10 Chilling Horror Novels to Read This October
Updated: Oct 21, 2022
It’s a Saturday night and you’re home alone, with only the flickering screen of the television for comfort. Darkness settled not long ago; long shadows curl against the walls, seeking out and swallowing the faint remnants of light. You try to ignore the growing sensation that someone’s watching you, but it’s hard. Every time you turn your head you catch a glimpse of movement through the crack in the closed curtains, hear the faintest ghost of laughter from somewhere within your home. Your feet twitch to go investigate but you keep still, fingers hooked into the arms of the sofa as though it’s your lifeline. You don’t dare look in the mirror on the wall, fearing what twisted face will mock your own, and so you keep your eyes firmly fixated on the television screen. In the gathering shadows of the ceiling, your brain concocts the image of a being, hanging upside down. You don’t glance to see if it’s just a trick. There's a chilling, mounting sense of dread that makes you think if you do look, it'll drop down onto you.
The shadow creature coils on the ceiling like a mass of snakes. Once. Twice.
Then it falls.
What is horror fiction?
Horror novels have long been defined as a story with the focus on creating a feeling of fear within the reader, as I hope the above paragraph did. It has deep ancient origins, with roots in religious traditions and folklore centring on death, evil, the demonic, and the afterlife, to name a few. Horror is sometimes divided into the following:
Psychological horror. This has a focus on mental, emotional, and psychological states to frighten or disturb the reader.
Supernatural horror. Supernatural occurrences in these novels include ghosts and demons, and may or may not have elements of religion.
As we are now well into the midst of spooky season, I thought I would craft a list of the best classic and new horror novels to satisfy your thirst for the dark, the mysterious, and the deadly. The horror novel that never fails to leave a chill down your spine could have terrifying clowns or flesh-eating plagues, haunting psychological mind games or the classic demonic possession – whatever may be your favourite flavour of fear, I’m sure you will find a novel that you had forgotten and now wish to read again, or a new suggestion on this list that will petrify you just as much as the ones you already love.
1. The Woman in Black by Susan Hill – 1983
I have to start off the list with what was my first horror novel read. In fact, the film adaption is what made me read Susan Hill's novel, as I was so creeped out by the tale of the central character I just had to read the original tale.
The Woman in Black is a classic gothic eighties novel with a very Victorian feel. Featuring a mysterious ghost who haunts a secluded house on the foggy moors and foreshadows the deaths of children, it is perfect for anyone who loves understated British ghost stories and the stark despair of tragedy.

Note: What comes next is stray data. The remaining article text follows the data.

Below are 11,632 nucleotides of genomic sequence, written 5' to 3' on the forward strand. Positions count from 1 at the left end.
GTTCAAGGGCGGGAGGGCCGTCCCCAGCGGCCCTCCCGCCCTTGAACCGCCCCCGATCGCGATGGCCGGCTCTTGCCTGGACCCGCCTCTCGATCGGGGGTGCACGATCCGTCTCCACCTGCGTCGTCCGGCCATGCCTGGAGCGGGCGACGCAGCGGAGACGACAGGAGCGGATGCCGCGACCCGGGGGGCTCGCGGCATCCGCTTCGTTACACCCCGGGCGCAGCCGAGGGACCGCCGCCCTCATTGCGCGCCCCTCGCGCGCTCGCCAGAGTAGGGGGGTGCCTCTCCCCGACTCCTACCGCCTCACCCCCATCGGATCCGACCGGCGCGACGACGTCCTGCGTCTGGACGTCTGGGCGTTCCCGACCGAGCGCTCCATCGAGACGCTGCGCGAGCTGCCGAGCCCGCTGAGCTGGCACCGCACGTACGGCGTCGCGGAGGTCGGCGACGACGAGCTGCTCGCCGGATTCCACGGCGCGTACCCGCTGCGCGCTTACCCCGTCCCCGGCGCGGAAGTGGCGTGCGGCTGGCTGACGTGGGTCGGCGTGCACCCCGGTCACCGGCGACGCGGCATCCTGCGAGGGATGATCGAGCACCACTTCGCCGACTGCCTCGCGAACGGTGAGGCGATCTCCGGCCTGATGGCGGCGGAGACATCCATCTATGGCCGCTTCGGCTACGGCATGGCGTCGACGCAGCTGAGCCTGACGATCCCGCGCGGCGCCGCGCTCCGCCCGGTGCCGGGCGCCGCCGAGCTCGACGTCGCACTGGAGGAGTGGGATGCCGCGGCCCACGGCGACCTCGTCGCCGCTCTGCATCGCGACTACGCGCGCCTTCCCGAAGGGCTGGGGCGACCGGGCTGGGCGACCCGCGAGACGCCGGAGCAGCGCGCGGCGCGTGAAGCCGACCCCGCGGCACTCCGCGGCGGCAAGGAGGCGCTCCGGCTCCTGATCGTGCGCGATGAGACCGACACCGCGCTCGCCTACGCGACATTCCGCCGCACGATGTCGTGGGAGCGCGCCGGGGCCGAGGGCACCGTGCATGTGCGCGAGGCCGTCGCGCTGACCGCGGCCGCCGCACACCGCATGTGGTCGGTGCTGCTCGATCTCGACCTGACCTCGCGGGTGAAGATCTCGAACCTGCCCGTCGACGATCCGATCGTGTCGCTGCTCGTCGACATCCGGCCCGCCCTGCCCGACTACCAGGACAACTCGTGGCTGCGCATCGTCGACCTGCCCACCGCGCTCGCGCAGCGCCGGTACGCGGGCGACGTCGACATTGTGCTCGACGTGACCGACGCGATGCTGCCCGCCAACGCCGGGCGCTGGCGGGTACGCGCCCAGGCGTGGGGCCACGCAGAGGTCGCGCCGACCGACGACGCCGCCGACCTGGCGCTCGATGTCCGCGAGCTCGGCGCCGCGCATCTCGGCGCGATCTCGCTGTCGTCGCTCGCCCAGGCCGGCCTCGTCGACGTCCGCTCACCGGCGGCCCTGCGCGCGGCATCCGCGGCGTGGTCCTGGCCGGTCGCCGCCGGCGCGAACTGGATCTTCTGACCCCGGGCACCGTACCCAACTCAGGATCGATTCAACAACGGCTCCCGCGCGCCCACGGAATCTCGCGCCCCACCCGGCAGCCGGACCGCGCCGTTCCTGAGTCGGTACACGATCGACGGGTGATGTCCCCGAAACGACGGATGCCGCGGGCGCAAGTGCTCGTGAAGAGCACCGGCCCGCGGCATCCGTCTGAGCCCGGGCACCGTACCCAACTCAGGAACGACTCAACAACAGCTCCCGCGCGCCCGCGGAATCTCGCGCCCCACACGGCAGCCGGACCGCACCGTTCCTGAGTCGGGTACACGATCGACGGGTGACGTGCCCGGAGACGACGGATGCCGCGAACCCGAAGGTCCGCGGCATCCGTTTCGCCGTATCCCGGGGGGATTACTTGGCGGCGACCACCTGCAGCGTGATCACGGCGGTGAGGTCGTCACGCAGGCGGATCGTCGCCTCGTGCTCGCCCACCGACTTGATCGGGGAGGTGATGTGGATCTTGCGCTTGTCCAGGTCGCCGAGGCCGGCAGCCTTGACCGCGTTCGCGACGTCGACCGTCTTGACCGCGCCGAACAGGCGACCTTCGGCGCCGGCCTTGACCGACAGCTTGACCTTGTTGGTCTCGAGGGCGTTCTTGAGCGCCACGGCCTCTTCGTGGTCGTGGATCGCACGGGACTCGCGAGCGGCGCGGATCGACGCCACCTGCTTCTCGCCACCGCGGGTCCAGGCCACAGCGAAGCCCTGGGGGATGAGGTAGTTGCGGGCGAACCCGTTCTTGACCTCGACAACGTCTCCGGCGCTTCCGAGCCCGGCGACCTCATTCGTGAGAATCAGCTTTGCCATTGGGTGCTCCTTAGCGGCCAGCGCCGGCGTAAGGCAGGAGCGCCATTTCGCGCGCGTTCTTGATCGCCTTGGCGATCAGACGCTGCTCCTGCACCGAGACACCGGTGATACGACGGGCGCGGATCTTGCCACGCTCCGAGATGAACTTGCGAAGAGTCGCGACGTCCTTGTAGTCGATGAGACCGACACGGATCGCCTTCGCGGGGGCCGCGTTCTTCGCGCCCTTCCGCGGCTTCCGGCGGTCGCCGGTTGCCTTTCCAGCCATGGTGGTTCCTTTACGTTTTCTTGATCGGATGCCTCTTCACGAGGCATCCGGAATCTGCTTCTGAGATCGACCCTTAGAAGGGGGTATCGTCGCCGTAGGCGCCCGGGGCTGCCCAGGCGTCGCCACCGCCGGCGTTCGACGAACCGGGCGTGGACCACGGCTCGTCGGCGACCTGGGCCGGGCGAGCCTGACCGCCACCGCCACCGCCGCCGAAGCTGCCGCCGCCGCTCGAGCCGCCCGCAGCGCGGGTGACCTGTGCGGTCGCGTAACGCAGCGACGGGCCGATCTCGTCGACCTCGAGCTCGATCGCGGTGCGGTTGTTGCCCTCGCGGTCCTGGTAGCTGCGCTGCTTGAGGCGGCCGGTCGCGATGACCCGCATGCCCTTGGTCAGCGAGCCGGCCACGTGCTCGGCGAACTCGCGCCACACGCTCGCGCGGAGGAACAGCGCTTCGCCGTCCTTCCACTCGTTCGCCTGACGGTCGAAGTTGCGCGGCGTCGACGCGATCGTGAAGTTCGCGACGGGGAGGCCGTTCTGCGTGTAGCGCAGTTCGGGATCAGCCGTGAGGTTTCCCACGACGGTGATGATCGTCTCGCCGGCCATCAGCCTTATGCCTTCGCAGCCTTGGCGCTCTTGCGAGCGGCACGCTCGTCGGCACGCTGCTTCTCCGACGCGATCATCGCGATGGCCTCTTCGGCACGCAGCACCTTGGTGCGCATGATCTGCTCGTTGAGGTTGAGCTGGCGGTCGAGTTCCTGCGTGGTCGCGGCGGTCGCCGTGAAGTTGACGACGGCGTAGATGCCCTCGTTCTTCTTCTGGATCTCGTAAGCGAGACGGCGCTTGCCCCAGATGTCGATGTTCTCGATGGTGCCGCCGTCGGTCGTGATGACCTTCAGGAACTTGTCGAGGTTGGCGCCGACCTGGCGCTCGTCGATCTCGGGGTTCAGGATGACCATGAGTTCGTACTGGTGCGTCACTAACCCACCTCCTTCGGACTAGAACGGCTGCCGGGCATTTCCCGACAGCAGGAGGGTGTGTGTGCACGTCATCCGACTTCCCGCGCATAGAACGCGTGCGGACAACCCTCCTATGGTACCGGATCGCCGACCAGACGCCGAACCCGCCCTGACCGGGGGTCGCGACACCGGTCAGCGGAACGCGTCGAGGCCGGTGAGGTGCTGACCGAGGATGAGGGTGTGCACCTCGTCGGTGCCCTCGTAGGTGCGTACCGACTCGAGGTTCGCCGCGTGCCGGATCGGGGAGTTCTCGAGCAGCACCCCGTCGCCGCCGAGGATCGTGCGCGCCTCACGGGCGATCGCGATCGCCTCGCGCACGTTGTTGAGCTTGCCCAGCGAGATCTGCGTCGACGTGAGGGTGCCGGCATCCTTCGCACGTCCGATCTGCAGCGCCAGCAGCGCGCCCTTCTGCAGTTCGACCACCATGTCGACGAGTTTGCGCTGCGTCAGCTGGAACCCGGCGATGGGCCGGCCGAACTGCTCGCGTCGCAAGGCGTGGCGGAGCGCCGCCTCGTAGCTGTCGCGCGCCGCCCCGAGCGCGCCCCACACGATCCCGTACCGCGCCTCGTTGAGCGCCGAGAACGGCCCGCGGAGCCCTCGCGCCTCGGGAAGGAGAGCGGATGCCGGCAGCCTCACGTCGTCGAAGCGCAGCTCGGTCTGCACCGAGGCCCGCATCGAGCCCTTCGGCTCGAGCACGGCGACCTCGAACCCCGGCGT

Perfect for those who would love:
A British ghost story
Dark, tragic ending
2. Let the Right One In by John Ajvide Lindqvist – 2004
Although Let the Right One In was published this century, it takes place in the decade the previously mentioned novel was published – the eighties. It centres around the relationship between a deadly vampire, Eli, who appears to be a twelve-year-old girl, and an actual twelve-year-old boy named Oskar. Gruesomely packed to the brim with disturbing topics – including pedophilia, self-harm and murder – it is an atmospheric read unfit for the fainthearted.
Perfect for those who want to read about:
Early eighties references
3. There’s Someone Inside Your House by Stephanie Perkins – 2017
This novel is perfect for those who love YA and want to read what is essentially a homage to classic slasher horror movies such as Scream. It is filled with teen romance and so would be best suggested for those who want to read a cheesy slasher novel rather than the traditional horror. However, I can highly recommend the Netflix adaption if you want a gory, action-packed movie to watch.
Perfect for those looking for:
4. Rosemary's Baby by Ira Levin - 1967
Rosemary’s Baby is viewed as the cause of a ‘horror boom’ in the sixties, and is why horror fiction has gone on to receive such commercial success. As such, it is perfectly possible you have already read it, but it never hurts to revisit the novel that gave the genre its well-deserved nudge into the spotlight.
Rosemary’s Baby tells the story of Rosemary Woodhouse, a young woman who has moved into an apartment building with her husband, and her meddlesome neighbours who may be the leaders of a Satanic coven. As strange happenings occur, including an encounter with an inhuman creature, a sudden pregnancy and a craving for raw meat, Rosemary starts to believe her baby is wanted by the coven for something extremely sinister.
Great for those who like:
Tales about the Antichrist
5. House of Leaves by Mark Z. Danielewski – 2000
Now, this one is not an easy read. House of Leaves is told in a multitude of ways, including footnotes, upside down text, and chapters hidden within passages of writing. It focuses on the story of a family who move into a house and discover it is much bigger than they originally thought. The reader is kept off-balance and unsure by how the atmosphere in House of Leaves slowly builds alongside the vast amounts of foreshadowing, before both are abruptly cut off. On a single reading, it is possible to miss so many features about this book. That is as much as I can say about the novel without delving into a thousand-word review for this book that I wouldn’t even know how to finish.
Great for those who:
Want a challenge
Like unconventional writing